Less noise pollution is music to everyone’s ears
Imagine lying awake at night because every 25 minutes a train's disk brake spears you through the ears with its banshee like screeching.
But it’s not like you can pick up and move your house further away, or even move the tracks.
Which makes for a pretty awful living situation.
Especially when you consider the harmful effects of noise pollution which impacts millions of people every single day.
A common health problem caused by noise pollution is “Noise Induced Hearing Loss” which when coupled with the other side effects such as high blood pressure, heart disease, sleep disturbances, and stress make for very harmful and miserable neighbourly relationships.
And sadly, these issues affect all ages, including and especially children.
Children who live near noisy areas suffer from increased stress, memory impairments, drops in their attention level and even their reading skill.
Fortunately for residents in Germany however, Deutsche Bahn has said that by 2030, half of all residents living close to railway tracks will start to hear the difference in noise pollution thanks to a variety of efforts being implemented.
By 2025, the only locomotives they’ll be using are electric ones with quieter brake systems, which means the old Soviet-era diesel locomotives will be taken fully out of service, unsurprisingly, these are also the most emission-heavy, so to reach this goal, Deutsche Bahn is taking the following steps: spearheaded by DB Cargo, the only locomotives used by 2025 will be electric ones with quiet braking systems 90% already meet this! Deutsche Bahn will also take old Soviet diesel locomotives out of service. These locomotives are the most emission-heavy.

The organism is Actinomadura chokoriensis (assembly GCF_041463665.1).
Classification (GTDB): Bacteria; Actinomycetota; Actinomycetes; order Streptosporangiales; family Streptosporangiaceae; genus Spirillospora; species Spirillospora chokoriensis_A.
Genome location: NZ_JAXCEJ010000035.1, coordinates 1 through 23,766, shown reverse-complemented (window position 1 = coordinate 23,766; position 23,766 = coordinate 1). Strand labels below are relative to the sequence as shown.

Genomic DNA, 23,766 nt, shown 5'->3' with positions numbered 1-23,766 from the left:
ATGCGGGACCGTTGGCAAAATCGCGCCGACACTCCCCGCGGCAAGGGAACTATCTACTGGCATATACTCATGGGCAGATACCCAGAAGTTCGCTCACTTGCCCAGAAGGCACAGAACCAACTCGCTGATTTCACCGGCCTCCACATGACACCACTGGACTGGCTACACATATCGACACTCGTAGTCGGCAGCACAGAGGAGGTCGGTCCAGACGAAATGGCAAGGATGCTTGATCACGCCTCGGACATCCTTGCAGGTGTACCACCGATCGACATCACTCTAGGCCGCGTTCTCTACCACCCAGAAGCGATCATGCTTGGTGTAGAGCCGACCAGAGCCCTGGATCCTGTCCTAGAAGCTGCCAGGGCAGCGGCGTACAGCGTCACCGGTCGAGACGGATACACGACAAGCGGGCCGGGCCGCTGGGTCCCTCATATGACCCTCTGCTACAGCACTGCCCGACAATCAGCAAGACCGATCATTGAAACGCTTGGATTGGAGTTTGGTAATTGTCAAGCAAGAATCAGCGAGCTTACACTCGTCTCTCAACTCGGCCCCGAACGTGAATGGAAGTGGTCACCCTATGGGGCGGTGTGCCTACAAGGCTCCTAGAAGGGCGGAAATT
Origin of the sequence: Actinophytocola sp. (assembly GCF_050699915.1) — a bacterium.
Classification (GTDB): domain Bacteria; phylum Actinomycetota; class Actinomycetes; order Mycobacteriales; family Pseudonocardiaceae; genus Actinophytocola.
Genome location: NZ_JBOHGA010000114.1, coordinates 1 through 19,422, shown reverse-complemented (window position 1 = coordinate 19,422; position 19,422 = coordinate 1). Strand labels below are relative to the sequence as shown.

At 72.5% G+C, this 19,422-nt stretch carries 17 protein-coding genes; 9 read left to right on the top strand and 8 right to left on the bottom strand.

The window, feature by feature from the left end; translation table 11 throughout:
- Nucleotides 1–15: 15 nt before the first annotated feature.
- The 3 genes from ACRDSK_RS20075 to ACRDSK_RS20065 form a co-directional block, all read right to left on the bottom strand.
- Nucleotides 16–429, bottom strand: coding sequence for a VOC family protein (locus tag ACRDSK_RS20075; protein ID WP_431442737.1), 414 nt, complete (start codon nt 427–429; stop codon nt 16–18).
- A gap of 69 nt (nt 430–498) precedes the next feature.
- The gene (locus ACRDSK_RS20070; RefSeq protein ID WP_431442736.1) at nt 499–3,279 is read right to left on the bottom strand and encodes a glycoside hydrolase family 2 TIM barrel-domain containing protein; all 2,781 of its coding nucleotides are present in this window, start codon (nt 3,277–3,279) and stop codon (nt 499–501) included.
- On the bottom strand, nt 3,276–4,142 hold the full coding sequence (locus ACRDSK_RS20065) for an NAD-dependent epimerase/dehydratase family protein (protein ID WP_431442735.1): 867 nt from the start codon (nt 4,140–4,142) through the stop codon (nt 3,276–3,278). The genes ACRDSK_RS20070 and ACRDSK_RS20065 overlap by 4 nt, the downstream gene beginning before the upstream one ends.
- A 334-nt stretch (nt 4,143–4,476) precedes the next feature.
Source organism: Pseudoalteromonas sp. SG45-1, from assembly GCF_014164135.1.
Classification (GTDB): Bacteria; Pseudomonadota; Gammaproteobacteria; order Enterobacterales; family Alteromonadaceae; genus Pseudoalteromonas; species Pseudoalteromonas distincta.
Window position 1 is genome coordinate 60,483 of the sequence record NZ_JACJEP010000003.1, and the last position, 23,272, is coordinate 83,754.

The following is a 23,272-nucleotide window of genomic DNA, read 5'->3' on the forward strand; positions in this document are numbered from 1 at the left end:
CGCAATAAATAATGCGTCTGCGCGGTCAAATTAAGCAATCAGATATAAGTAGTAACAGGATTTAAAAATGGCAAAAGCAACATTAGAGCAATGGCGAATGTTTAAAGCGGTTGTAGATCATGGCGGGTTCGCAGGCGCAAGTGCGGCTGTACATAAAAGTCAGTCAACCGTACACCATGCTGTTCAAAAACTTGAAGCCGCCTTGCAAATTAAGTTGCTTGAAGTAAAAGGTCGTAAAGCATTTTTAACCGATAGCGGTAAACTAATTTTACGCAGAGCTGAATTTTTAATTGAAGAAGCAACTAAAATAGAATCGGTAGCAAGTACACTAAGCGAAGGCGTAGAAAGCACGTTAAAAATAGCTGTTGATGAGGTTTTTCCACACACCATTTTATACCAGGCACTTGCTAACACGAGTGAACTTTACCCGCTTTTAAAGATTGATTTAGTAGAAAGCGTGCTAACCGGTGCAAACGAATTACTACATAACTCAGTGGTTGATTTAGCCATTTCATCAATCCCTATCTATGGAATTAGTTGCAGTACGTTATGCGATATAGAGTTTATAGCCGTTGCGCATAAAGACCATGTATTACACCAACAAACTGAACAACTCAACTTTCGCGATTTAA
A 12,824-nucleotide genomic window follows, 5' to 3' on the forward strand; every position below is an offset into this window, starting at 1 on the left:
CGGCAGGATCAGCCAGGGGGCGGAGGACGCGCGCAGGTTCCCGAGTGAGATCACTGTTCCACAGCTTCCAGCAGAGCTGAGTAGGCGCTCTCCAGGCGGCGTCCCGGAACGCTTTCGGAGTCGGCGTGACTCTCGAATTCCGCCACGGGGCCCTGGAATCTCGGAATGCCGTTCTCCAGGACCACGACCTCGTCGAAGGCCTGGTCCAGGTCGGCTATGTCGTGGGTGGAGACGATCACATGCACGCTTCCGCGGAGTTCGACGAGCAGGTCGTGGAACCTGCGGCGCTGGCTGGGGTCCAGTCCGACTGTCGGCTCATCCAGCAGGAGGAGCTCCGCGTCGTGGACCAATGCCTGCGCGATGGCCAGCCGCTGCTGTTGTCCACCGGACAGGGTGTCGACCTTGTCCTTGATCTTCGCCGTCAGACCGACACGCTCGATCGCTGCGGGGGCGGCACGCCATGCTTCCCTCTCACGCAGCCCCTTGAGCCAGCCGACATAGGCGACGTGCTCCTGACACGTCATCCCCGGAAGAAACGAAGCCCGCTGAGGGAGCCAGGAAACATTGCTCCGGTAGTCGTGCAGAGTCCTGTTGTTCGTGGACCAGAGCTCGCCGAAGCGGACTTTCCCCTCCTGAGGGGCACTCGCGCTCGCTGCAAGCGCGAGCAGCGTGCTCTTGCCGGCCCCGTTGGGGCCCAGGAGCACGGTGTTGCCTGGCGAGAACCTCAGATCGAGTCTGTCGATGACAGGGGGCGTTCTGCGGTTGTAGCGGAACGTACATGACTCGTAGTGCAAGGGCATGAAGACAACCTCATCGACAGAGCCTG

Deutsche Bahn will also now only purchase freight cars that already meet their noise protection requirements, which will lower the decibels produced by transit even further.
To push this initiative further, Deutsche Bahn are investing a further several million euros which will go towards putting noise-protection measures alongside the railway tracks. At the beginning of this year more than 2,000km had these measures installed with an additional 75km of new noise barriers erected last year for an investment of 146 million euros. And around 1,500 homes also received noise-protection measures.
As a result of the initiatives so far noise pollution from the railway has been cut in half last year, primarily by equipping all freight trains with quieter ‘whisper’ brakes, which means no more banshee wailing to keep local residents awake.
Which will do a lot to help everyone sleep at night.
And reduce those horrendous side effects too.
With the expansion of rail in Britain, wouldn’t it be great to see industry leaders incorporating this technology into projects like HS2?
Raildiary are based in Manchester, with a myriad of rail, road, plane links. We’re not saying our app could be a part of this but we hope that Germany’s example may trigger something similar in the UK.
Forward thinking by Deutsche Bahn that we could listen to here?